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Senate fails to agree on end date

The 11th ASSU Undergraduate Senate will not dissolve on May 11, leaving its transition date unclear and some convinced that the reasons behind a delayed transition are not what they seem.

That was the outcome of Tuesday’s meeting, where senators also rounded up remaining bills and discussed how to effectively hand down knowledge about Stanford’s student government to the senators-elect of the 12th incarnation of the group, who will serve through next spring.

Eleven senators were present at last night’s meeting. Three current senators out of 13 reported to the Senate’s transition meeting with incoming senators on Saturday.

According to some senators-elect eager to take their places, much of the transition has not been as helpful as promised.

“I personally feel that I’ve learned very little in the past three weeks,” said Senator-elect Deepa Kannappan ’13.

Some on Tuesday remained concerned about the time left for incoming senators to organize a policy summit, as was done last spring, or at least form committees and select chairs before the year’s end.

The dissolution bill, which would have broken up the Senate on May 11, was defeated 7-4. The current Senate will continue to convene until a new dissolution date is agreed upon.

Green Events Checklist

After seeing the Green Events Checklist on and off the Senate’s agenda since September, the group appears to be moving toward implementing a more effective pilot program to ensure that, through funding controls, student events use sustainable materials.

Appropriations Chair Anton Zietsman ’12 laid out a lengthy set of mechanisms, including the use of “green consultants,” that could help increase sustainability among student groups.

Senator Michael Cruz ‘12, who coauthored the bill, will return as a member of the 12th Senate and could help newcomers move quickly on the checklist.

Questions Surround Transition

Meanwhile, after Senator Alex Katz ’12 time and again repeated a host of seemingly pragmatic reasons for a delayed transition, Senator Mohammad Ali ’10 said Tuesday that these reasons were mere “political theatre” to hide other motives for a late start for the 12th Senate.

The importance of a well-informed transition for the incoming Senate, and members of the Appropriations Committee in particular, along with a need to update the body’s bylaws, have been mainstay justifications for Katz and other senators for extending the process.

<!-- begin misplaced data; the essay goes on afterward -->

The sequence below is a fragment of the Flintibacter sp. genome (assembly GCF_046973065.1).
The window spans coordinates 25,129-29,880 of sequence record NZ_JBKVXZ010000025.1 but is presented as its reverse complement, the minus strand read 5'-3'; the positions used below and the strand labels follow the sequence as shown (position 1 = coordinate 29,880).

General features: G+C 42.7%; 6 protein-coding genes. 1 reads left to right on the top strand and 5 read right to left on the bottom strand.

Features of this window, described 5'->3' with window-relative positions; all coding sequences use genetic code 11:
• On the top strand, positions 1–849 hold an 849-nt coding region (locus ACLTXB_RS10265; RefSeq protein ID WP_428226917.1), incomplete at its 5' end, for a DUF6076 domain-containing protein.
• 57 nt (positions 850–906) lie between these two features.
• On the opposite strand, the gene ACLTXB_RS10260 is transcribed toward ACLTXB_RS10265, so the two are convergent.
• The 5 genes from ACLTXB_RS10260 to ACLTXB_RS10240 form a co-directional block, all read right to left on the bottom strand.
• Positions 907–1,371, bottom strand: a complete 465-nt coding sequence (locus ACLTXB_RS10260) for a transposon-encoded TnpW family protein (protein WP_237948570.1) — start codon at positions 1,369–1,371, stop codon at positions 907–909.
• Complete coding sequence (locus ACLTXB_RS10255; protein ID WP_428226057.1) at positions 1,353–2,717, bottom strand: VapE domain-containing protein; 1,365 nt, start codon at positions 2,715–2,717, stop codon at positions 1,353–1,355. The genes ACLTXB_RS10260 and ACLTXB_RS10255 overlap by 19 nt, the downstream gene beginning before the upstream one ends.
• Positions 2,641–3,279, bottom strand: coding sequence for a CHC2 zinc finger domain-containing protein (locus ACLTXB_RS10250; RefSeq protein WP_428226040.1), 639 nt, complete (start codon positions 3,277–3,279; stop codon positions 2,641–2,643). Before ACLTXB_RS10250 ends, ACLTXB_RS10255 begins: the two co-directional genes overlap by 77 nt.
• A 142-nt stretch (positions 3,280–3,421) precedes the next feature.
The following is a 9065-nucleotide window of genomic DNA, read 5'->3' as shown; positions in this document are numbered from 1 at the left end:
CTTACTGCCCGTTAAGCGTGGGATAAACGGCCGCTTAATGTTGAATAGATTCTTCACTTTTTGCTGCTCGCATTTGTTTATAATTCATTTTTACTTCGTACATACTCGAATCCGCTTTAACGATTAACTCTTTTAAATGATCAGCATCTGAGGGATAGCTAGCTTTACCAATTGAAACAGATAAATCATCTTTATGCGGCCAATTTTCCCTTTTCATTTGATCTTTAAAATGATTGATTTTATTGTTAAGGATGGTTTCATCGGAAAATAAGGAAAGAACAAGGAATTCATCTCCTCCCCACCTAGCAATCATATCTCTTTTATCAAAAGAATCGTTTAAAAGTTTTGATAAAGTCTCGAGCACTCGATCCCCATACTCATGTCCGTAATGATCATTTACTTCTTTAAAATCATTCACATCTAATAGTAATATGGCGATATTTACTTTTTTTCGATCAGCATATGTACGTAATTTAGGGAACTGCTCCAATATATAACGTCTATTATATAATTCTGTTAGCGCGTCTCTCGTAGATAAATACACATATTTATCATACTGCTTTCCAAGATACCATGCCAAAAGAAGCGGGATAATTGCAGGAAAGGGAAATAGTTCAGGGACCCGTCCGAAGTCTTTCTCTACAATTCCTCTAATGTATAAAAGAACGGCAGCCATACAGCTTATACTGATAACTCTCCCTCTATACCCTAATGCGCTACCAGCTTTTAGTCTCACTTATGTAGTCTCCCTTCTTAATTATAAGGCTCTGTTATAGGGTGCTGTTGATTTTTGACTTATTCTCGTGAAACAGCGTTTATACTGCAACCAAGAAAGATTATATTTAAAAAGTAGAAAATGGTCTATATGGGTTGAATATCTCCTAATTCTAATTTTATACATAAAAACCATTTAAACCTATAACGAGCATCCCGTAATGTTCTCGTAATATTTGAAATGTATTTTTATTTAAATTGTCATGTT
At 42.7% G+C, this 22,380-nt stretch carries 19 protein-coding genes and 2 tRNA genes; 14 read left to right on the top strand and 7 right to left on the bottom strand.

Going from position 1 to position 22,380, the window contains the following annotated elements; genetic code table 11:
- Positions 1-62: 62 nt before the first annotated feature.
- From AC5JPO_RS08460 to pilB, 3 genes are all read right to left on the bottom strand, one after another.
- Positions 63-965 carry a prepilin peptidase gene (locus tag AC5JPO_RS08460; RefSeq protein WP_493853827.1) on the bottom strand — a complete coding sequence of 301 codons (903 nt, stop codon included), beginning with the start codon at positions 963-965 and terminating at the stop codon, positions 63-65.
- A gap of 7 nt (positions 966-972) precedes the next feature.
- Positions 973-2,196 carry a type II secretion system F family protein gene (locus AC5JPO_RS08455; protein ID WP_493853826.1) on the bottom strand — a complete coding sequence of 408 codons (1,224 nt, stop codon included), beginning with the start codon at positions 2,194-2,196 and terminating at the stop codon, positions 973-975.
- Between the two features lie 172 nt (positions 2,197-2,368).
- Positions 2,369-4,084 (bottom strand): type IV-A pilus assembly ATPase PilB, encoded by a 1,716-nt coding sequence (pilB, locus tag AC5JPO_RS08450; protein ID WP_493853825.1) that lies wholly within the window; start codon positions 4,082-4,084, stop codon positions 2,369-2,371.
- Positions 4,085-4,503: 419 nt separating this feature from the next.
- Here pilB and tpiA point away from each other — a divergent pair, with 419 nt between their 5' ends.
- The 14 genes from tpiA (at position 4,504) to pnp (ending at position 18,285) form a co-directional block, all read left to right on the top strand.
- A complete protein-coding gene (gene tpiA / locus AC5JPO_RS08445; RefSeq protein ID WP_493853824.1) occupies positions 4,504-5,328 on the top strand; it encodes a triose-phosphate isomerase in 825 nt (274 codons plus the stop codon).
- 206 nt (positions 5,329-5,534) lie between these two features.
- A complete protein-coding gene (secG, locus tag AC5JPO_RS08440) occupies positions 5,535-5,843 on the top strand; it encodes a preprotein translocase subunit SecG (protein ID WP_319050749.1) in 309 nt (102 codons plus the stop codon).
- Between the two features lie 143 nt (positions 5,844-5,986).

Ali said, however, that several senators had told him they would not support a bill he coauthored with Senator Lee Jackson ’12 calling for the dissolution of the Senate next week for fear of the incoming Senate hearing a divestment bill before the end of the quarter.

Fadi Quran ’10, a member of Campaign Restore Hope, appeared on the Senate floor on Tuesday to probe the Senate for answers about why it is continuing to discuss the year’s long-running issues.

“I respect if you have an ideology, Alex Katz, and I know a lot of your friends who have very explicitly told me you are a supporter of Israel — ” Quran said before being sharply reprimanded by both Katz and Senate Chair Varun Sivaram ’11 for what they called inappropriate remarks.

The campaign distributed divestment petitions to some dorms earlier this week.

“For those who think the issue of divestment will not come up if the transition is delayed, you are wrong,” Ali said.

Senator Zachary Warma ’11, who called into the meeting via Skype from Stanford in Washington, fiercely disagreed.

“This has no place in student government — it has no place,” Warma said.

Katz and Zietsman left shortly before the meeting ended.

Other Business

The Senate heard recommendations from Katz before his departure about a new “traditions fund” intended to preserve traditional Stanford events endangered by underfunding. About $14,500 would be allotted to the fund, with Mausoleum Party and Full Moon on the Quad outlined as its top priorities. An undesignated pot of $2,500 would be set aside for additional emergency expenses.

The ASSU political budget and funding bills for the week were approved.

According to the body’s bylaws, the 11th Senate must dissolve at least 14 days before the end of the quarter, leaving its latest transition date to the eighth week of the quarter during the May 18 meeting.

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